General François RoguetDrill instructor who rose to command infantry divisions in both the Young Guard and Old Guard
Born: November 12, 1770
Place of Birth: Toulouse, Haute-Garonne, France
Legion of Honor: Grand Cross
Imperial Nobility: Count
Died: December 4, 1846
Place of Death: Paris, France
Arc de Triomphe: ROGUET on the south pillar
The son of a locksmith, François Roguet was a solid infantry commander who eventually was referred affectionately to by his soldiers as "Old Man Roguet" or "Father Roguet". Originally enlisting in the infantry in May of 1789, in late 1791 he joined the 1st Battalion of Haute-Garonne and served with the Army of the Alps. The next year, he transferred to the Army of Italy where he would spend the next seven years. Despite his lack of knowledge or experience with training, one of his first tasks was to drill and train new recruits. As the new recruits began to stream in, Roguet feigned illness for three days and studied the drill manuals until he felt confident enough that he could teach the new soldiers.1
1795 saw Roguet in combat and wounded by a ball that went through his left leg during the assault on the fort of Savone. The next year when General Bonaparte took command of the Army of Italy, Roguet participated throughout the Italian campaign. In May of 1796 he switched units to the 32nd Ligne, and in December he became chef de bataillon of the 33rd Ligne in Joubert's division.
The next significant moments in Roguet's career came in 1799. Fighting at Pastrengo in March, he was wounded by a shot to the right leg. In the next few months, he punished the insurgents of Liguria and then in June he was promoted to chef de brigade of the 33rd Ligne on the field of battle. That August Roguet was placed in charge of the flanqueurs of the left of the Army of Italy and fought at Novi . Later he served at Fossano and then the Var.
In 1803 Roguet was promoted to général de brigade and sent to the camp of Montreuil. As war broke out in 1805, he took command of the 2nd Brigade of the 2nd Division of VI Corps, serving at Elchingen and seizing the fort of Scharnitz. In 1806 he continued to serve as a brigade commander in VI Corps, and then in 1807 he took command of the 1st Brigade in Bisson's division. With that unit Roguet fought in June at Guttstadt where he was wounded by a shot to the left foot and taken prisoner. A month later he was released and he took up an administrative position with the 1st military division.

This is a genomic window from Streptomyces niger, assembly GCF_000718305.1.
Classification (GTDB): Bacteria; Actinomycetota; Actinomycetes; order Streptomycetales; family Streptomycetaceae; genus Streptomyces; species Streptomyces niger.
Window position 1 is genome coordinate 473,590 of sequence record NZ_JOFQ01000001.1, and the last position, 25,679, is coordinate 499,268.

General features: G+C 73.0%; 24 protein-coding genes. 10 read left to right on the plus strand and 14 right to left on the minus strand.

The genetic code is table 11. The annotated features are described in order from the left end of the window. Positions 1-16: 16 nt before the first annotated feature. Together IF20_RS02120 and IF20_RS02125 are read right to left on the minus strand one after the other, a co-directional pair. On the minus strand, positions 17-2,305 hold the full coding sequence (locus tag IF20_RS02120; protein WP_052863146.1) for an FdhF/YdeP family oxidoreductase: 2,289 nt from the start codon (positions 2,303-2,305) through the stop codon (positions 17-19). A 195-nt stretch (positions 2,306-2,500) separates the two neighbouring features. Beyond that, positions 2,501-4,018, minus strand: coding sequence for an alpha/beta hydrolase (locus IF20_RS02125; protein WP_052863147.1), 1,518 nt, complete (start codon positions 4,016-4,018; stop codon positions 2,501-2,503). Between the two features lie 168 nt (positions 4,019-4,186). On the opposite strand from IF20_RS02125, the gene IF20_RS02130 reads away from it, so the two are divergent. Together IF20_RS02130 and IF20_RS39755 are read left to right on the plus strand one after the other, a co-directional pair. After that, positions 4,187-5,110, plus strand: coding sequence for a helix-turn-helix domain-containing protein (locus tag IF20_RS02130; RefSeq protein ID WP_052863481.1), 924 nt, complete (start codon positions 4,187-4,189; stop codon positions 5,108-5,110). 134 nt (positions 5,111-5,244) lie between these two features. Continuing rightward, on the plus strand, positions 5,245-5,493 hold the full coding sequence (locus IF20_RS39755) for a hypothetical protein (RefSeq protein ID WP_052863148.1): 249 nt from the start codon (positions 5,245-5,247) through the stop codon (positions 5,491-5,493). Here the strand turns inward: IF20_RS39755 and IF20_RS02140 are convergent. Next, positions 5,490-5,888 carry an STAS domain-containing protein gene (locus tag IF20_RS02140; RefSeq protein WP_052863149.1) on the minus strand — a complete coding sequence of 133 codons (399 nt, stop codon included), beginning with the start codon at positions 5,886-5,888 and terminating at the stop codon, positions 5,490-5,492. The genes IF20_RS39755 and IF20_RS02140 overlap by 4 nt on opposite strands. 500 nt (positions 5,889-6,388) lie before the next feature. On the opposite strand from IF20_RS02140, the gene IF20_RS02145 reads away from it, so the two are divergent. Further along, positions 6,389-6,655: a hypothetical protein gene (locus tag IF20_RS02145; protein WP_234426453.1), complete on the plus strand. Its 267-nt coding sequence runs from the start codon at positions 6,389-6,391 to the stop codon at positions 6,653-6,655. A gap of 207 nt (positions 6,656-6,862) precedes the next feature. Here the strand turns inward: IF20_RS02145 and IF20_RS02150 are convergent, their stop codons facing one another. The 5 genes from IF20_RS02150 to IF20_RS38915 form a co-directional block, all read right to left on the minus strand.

Roguet was rewarded in 1808 by being made a Baron of the Empire. That September he traveled to Spain to become commander of the 1st Brigade of an infantry division under General Sebastiani in IV Corps. After serving at Durango that October, he continued on with the army until March of 1809 when he returned to France to take up a position with the Imperial Guard. Made colonel of the Grenadiers à Pied of the Imperial Guard, he served in Austria, and then at the end of April he was made commander of the brigade of Tirailleurs of the Guard. After serving at Aspern-Essling , Roguet took command of the 2nd Brigade of the 1st Division of the Young Guard to serve at Wagram .
At the end of 1809, General Roguet was tasked with leading the 1st Division of the Young Guard to Spain. Once there, he served primarily in the Vieille-Castille region of Spain, usually under the orders of General Dorsenne. In September of of 1810, he was victorious over the guerillas at Yuanguas, and then two months later again at Belozado. After growing frustrated with the guerrilla warfare, Roguet decided to turn the guerrillas against one another. Drawing up fake documents about an agreement between himself and various guerilla bands, he ensured that these documents would fall into different guerrilla bands' hands. Before long the rival bands were filled with mistrust for one another.2 For his excellent work, in July of 1811 Roguet received a promotion to général de division.
In 1812 Roguet was recalled to France to take part in the Russian campaign, taking command of the 2nd Division of the Young Guard under Marshal Mortier. He fought at Borodino and Krasnoe, and was known for being unbreakable despite the horrors of the retreat. In January of 1813 Roguet was temporarily in charge of the Imperial Guard with Prince Eugene. That April he took command of the Old Guard in Saxony, and in May fought at Lutzen and Bautzen. In August Roguet took command of the 4th Division of the Young Guard and was bruised by a ball to the left side during the fighting at the Battle of Dresden. Two months later he was back in action, fighting at Leipzig and Hanau.
Sent to Belgium, Roguet took command of the 6th Division of the Young Guard. He attacked Bréda without success in December, and then in January was defeated at Turnhout. For the next two months he served in the defense of Antwerp, and received the honor of being a Count of the Empire.
The returning Bourbons treated Roguet well, making him a Knight of Saint Louis, but nevertheless he rallied to Napoleon for the Hundred Days. Napoleon gave him a command as colonel of the Grenadiers à Pied of the Guard, which he led into action at Waterloo. Afterwards, he was placed on non-activity.
- Martin Boycott-Brown, The Road to Rivoli: Napoleon's First Campaign, (London: Cassell, 2001), 57.
- John R. Elting, Swords Around a Throne: Napoleon's Grande Armée, (USA: Da Capo Press, 1997), 513.
Updated February 2014
© Nathan D. Jensen